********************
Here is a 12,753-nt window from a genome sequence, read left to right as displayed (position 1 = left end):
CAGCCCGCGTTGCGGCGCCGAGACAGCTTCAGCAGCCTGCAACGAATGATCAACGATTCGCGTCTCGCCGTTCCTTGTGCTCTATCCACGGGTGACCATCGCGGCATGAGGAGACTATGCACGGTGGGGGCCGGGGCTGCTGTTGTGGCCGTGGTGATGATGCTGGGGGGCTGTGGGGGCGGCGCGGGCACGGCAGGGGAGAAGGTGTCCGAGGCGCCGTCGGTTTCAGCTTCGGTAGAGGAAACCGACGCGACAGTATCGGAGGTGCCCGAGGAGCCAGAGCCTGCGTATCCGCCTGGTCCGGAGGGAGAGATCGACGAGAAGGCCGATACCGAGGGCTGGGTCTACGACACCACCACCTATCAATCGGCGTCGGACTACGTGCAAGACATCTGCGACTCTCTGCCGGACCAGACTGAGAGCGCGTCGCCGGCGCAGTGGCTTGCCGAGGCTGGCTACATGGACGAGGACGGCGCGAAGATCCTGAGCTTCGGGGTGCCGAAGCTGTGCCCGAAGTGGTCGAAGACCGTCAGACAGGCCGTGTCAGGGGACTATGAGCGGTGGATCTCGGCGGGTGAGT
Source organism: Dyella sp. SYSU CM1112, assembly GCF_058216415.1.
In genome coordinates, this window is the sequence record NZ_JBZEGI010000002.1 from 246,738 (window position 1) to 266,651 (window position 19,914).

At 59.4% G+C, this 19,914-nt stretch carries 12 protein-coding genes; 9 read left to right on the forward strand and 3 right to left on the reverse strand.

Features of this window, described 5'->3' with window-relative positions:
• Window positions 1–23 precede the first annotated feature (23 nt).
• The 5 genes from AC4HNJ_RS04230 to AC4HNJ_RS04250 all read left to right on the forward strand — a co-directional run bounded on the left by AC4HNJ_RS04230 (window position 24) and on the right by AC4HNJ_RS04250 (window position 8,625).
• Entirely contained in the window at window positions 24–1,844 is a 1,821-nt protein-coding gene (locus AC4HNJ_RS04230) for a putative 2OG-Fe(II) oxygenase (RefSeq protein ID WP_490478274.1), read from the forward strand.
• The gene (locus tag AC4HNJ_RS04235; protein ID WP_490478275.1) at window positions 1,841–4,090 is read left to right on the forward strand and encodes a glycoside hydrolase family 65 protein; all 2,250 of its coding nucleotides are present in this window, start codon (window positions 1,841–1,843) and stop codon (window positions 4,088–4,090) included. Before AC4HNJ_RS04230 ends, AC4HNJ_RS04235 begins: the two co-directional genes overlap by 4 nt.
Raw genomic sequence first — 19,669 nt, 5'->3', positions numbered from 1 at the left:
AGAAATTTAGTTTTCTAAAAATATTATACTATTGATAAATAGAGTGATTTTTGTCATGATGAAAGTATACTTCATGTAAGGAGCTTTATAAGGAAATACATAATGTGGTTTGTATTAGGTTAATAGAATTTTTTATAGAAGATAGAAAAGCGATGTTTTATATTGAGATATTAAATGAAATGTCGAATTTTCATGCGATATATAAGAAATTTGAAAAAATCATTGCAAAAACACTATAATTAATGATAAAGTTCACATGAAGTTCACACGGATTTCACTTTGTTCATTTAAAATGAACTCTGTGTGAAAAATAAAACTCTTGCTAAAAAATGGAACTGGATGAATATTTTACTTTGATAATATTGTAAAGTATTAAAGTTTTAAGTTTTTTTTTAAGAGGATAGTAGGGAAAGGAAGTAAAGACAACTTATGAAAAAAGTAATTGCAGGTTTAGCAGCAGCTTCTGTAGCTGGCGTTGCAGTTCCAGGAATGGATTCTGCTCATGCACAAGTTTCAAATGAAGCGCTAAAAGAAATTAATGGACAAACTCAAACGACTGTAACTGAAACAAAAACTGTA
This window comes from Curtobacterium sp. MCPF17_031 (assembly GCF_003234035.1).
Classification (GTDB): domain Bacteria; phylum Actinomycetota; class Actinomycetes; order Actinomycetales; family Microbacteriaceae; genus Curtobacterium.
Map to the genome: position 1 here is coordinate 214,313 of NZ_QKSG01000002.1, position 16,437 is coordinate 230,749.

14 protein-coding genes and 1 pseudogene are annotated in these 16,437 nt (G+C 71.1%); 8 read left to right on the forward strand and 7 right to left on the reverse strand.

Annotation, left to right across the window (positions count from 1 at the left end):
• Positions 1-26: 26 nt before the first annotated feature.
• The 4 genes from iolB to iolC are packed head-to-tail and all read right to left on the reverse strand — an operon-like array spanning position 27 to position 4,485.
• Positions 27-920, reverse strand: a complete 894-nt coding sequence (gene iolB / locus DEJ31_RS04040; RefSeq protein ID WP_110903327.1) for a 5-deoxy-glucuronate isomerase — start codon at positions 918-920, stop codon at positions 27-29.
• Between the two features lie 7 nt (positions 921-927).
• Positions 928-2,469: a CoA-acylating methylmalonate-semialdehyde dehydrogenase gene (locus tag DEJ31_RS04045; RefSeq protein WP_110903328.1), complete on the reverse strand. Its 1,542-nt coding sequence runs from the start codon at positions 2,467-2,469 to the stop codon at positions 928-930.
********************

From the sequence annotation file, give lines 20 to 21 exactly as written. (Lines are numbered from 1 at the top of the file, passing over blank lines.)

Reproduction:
• Positions 27-920, reverse strand: a complete 894-nt coding sequence (gene iolB / locus DEJ31_RS04040; RefSeq protein ID WP_110903327.1) for a 5-deoxy-glucuronate isomerase — start codon at positions 918-920, stop codon at positions 27-29.
• Between the two features lie 7 nt (positions 921-927).